ISSN: 1899-0967
Polish Journal of Radiology
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1/2021
vol. 86
 
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Breast radiology
Original paper

Apparent diffusion coefficient values in borderline breast lesions upgraded and not upgraded at definitive histopathological examination after surgical excision

Corrado Tagliati
1
,
Paola Piccinni
1
,
Paola Ercolani
2
,
Elisabetta Marconi
2
,
Barbara Franca Simonetti
2
,
Gian Marco Giuseppetti
3
,
Andrea Giovagnoni
3

1.
Università Politecnica delle Marche, Ancona, Italy
2.
Department of Radiological Sciences, Azienda Ospedaliero Universitaria Ospedali Riuniti, Ancona, Italy
3.
Department of Radiological Sciences, Azienda Ospedaliero Universitaria Ospedali Riuniti, Università Politecnica delle Marche, Ancona, Italy
Pol J Radiol 2021; 86: e255-e261
Online publish date: 2021/04/30
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Introduction

Breast lesions classified as lesions of uncertain malignant potential (B3) are a heterogeneous group of abnormalities with variable risk of associated malignancy. These lesions include atypical ductal hyperplasia (ADH), lobular intraepithelial neoplasia (LIN) 1-2, flat epithelial atypia (FEA), papillary lesions (PL), radial scars/complex sclerosing lesions (RS), and fibroepithelial lesions (FEL) [1]. These lesions can be subclassified according to the absence (B3a) or presence (B3b) of epithelial atypia [2-5]. Image-guided core needle biopsy (CNB) and vacuum- assisted biopsy (VAB) are essentials diagnostic procedures, and B3 lesion diagnosis occurs in 4.5-12.8% of breast specimens [6-8]. However, borderline lesions management is not simple because there is a significant risk of malignancy underestimation [9,10]. Surgical excision has been for a long time considered the best treatment option for B3 lesions in order to achieve their definitive characterization. However, recently, the first and second international consensus conference on B3 lesions recommended the expansion of the field of use of therapeutic VAB [11,12]. It is known that the apparent diffusion coefficient (ADC) value could help distinguish between benign, high-risk, and malignant breast lesions [13-17], but no previous studies have evaluated the performance of the ADC value in distinguishing between B3b lesions without and with malignancy at definitive histopathological examination (DHE) after surgical excision, between B3a lesions without and with atypia/malignancy at DHE, and between B3a and B3b lesions.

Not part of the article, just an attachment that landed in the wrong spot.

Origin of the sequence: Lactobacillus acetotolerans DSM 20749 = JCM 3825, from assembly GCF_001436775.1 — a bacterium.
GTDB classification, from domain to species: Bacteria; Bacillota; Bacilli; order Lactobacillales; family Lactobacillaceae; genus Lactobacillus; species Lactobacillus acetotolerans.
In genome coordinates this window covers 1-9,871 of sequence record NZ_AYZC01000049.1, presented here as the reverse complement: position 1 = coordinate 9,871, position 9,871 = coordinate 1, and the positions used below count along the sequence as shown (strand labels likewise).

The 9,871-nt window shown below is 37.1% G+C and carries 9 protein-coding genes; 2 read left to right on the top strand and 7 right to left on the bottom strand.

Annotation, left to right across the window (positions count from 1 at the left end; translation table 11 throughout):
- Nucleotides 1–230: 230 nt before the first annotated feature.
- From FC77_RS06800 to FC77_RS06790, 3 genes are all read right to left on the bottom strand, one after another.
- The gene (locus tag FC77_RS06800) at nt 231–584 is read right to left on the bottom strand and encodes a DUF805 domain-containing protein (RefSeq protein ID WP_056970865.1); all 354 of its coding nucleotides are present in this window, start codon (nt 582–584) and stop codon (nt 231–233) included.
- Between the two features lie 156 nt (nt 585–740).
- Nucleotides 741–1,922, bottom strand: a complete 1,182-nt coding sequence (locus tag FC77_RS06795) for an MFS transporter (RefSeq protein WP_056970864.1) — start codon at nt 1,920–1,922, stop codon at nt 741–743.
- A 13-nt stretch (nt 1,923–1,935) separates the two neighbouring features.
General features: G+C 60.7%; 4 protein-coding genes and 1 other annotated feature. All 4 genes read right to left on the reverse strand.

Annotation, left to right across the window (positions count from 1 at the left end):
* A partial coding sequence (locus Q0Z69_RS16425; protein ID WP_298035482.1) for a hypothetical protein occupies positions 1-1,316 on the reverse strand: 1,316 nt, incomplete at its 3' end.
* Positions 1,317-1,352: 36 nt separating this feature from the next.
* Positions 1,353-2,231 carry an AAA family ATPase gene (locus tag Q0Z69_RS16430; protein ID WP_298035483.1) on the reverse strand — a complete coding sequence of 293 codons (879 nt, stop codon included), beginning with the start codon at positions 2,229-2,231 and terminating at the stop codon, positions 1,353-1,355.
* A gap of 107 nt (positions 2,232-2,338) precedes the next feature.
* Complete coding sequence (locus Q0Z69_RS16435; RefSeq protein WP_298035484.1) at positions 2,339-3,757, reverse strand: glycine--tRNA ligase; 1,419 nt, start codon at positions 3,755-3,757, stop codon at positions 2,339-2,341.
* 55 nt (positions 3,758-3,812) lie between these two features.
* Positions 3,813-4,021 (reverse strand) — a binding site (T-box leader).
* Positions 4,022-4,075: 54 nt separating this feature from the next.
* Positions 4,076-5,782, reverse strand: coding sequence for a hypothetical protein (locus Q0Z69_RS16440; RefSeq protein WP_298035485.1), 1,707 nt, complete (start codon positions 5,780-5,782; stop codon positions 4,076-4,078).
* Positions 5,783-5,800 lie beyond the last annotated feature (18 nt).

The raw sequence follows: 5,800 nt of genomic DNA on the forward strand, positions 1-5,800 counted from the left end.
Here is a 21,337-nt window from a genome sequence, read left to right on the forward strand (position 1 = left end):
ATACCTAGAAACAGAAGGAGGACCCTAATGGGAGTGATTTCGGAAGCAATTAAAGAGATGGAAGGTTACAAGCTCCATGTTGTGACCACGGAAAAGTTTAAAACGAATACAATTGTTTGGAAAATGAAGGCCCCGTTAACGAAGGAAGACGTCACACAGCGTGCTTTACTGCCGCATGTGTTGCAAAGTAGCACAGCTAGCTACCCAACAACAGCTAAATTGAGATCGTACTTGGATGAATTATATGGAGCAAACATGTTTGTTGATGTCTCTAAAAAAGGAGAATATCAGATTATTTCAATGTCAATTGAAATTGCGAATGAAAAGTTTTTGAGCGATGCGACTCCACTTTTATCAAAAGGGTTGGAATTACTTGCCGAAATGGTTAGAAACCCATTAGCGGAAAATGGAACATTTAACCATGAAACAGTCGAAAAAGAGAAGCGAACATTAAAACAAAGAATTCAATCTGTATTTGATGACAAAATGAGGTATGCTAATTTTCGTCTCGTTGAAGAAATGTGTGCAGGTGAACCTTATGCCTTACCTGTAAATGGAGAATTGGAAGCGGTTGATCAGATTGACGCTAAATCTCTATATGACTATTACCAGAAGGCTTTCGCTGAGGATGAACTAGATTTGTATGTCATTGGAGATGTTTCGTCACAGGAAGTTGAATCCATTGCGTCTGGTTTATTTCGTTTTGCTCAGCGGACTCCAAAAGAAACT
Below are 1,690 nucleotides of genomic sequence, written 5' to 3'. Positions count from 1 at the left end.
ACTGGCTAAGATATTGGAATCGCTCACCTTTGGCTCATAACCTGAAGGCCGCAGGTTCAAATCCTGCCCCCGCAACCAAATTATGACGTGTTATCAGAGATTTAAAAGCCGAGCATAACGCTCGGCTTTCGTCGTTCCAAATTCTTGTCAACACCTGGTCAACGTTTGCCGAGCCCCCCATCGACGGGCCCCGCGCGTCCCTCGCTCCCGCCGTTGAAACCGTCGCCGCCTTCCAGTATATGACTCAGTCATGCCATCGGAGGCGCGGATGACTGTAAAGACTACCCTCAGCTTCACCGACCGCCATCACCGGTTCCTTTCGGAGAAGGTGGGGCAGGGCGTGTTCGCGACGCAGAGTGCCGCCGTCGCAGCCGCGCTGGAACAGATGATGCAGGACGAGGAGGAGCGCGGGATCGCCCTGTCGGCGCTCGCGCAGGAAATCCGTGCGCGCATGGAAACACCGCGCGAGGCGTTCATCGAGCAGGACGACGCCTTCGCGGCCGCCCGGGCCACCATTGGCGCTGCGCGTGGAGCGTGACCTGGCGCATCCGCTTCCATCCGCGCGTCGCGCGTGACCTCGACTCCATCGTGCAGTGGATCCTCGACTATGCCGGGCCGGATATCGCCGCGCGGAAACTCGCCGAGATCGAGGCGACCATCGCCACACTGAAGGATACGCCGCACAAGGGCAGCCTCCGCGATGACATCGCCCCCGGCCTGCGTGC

The study objectives were to evaluate if ADC value could differentiate between B3 and B3a lesions without and with atypia or malignancy at DHE after surgical excision and between B3b lesions without or with malignancy at DHE. Another study aim was to assess breast ADC value performance in distinguishing between B3a and B3b lesions.

Material and methods

Patients

From January 2013 to December 2017, 3986 CNBs were performed under sonographic guidance, and 384 (9.6%) B3 lesions were retrospectively collected.

The inclusion criteria were as follows: borderline (B3) lesion diagnosis at CNB; breast magnetic resonance (MR) performed at our hospital between 1 and 2 months after CNB procedure; surgical excision biopsy and pathological examination performed at our hospital within 1 month after MRI and within 3 months after CNB. Exclusion criteria were as follows: concomitant invasive breast cancer or ductal carcinoma in situ (DCIS) in the same breast in which borderline lesion was diagnosed; clinical evidence of haematoma at the CNB site at the time of MRI execution.

According to these criteria, 141 patients (mean age 47.9 ± 10.0 years; range 23-71) with 141 B3 lesions were selected by 4 radiologists (T.C., P.P, M.E., and S.B.F.) to be included in this study. Definitive post-surgical histopathological examination showed a maximum lesion diameter between 0.9 and 3.8 cm (mean 1.4 ± 0.4 cm).

The study was approved by the institutional review board and ethics committee of our institution. Informed consent was obtained from all individual participants included in the study. All procedures performed in studies involving human participants were in accordance with the ethical standards of the institutional and/or national research committee and with the 1964 Helsinki declaration and its later amendments or comparable ethical standards.

Ultrasound-guided core needle biopsy

All the 141 sonography-guided CNBs were performed using a semi-automatic biopsy gun (Precisa, Hospital Service, Latina, Italy) with a 14-gauge needle, and 4 to 8 (mean 5.5) cores were obtained during each CNB. In all cases local anaesthesia was performed (Lidocaine hydrochloride 20 mg/ml). All the lesion showed an important residual component visible at US examination after the procedure (always estimable as about more than 3/4 of the original lesion).

Breast magnetic resonance imaging protocol

Breast MRI was performed with a 1.5 T system (Achieva, Philips Medical Systems, Andover, MA) and a dedicated breast coil (SENSE Breast 7), using a standard protocol including the following sequences, each one with a field of view (FOV) of 340 × 340 mm:

  • – axial short tau inversion recovery (STIR) sequence with a TR/TE of 7758/70; flip angle 90°; matrix size of 272 × 222; slice thickness of 3 mm; slice spacing of 3 mm; acquisition time of 4 minutes 39 seconds;

  • – axial diffusion-weighted imaging (DWI) with a single-shot echo-planar imaging (EPI); b value of 0 and 800 s/mm2; TR/TE of 13,811/86; matrix size of 228 × 226;2 NEX; slice thickness of 3 mm; slice spacing of 3 mm and an acquisition time of 3 minutes 27 seconds;

  • – axial T1-weighted 3D fat-suppressed (T1fs), spoiled gradient-echo sequence (THRIVE) with TR/TE of 6.9/3.4; flip angle 12°; matrix size of 320 x 318; isotropic voxel of 1 mm; acquisition time of 1 minute 17 seconds for each phase and a total acquisition time of 7 minutes and 53 second; 1 phase before and 5 phases after gadobenate dimeglumine (Dotarem®; Guerbet BP 57400, F-95943 RoissyCdGCedex, France) bolus injection (0.2 ml/kg, 0.1 mmol/kg injected at 2.0 ml/s) followed by flushing with 20 ml of saline at 2.0 ml/s using an electronic power injector (Spectris MR Injector, Medrad).